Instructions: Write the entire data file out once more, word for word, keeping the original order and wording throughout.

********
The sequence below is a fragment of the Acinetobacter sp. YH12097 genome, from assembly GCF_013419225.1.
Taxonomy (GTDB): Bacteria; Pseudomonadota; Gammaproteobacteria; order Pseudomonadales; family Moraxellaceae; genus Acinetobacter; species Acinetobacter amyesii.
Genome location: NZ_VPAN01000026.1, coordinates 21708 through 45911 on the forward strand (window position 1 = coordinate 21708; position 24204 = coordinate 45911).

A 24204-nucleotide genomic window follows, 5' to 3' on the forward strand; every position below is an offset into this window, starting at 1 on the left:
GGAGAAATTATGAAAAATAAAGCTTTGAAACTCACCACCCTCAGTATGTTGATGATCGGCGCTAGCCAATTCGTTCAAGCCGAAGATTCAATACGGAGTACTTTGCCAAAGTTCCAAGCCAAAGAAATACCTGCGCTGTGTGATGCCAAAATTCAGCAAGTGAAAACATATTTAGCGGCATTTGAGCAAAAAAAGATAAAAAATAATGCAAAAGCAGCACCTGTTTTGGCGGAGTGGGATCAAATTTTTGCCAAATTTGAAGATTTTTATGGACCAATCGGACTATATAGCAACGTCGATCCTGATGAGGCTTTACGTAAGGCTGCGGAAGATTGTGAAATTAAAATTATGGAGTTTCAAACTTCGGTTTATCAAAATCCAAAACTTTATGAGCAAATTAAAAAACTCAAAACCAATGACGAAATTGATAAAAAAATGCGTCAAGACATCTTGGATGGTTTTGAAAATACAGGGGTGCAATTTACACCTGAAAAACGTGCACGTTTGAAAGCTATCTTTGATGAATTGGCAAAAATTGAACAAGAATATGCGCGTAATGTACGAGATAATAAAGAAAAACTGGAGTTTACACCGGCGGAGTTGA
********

The sequence below is a fragment of the Acinetobacter sp. YH12097 genome, from assembly GCF_013419225.1.
Taxonomy (GTDB): Bacteria; Pseudomonadota; Gammaproteobacteria; order Pseudomonadales; family Moraxellaceae; genus Acinetobacter; species Acinetobacter amyesii.
Genome location: NZ_VPAN01000026.1, coordinates 21708 through 45911 on the forward strand (window position 1 = coordinate 21708; position 24204 = coordinate 45911).

A 24204-nucleotide genomic window follows, 5' to 3' on the forward strand; every position below is an offset into this window, starting at 1 on the left:
GGAGAAATTATGAAAAATAAAGCTTTGAAACTCACCACCCTCAGTATGTTGATGATCGGCGCTAGCCAATTCGTTCAAGCCGAAGATTCAATACGGAGTACTTTGCCAAAGTTCCAAGCCAAAGAAATACCTGCGCTGTGTGATGCCAAAATTCAGCAAGTGAAAACATATTTAGCGGCATTTGAGCAAAAAAAGATAAAAAATAATGCAAAAGCAGCACCTGTTTTGGCGGAGTGGGATCAAATTTTTGCCAAATTTGAAGATTTTTATGGACCAATCGGACTATATAGCAACGTCGATCCTGATGAGGCTTTACGTAAGGCTGCGGAAGATTGTGAAATTAAAATTATGGAGTTTCAAACTTCGGTTTATCAAAATCCAAAACTTTATGAGCAAATTAAAAAACTCAAAACCAATGACGAAATTGATAAAAAAATGCGTCAAGACATCTTGGATGGTTTTGAAAATACAGGGGTGCAATTTACACCTGAAAAACGTGCACGTTTGAAAGCTATCTTTGATGAATTGGCAAAAATTGAACAAGAATATGCGCGTAATGTACGAGATAATAAAGAAAAACTGGAGTTTACACCGGCGGAGTTGA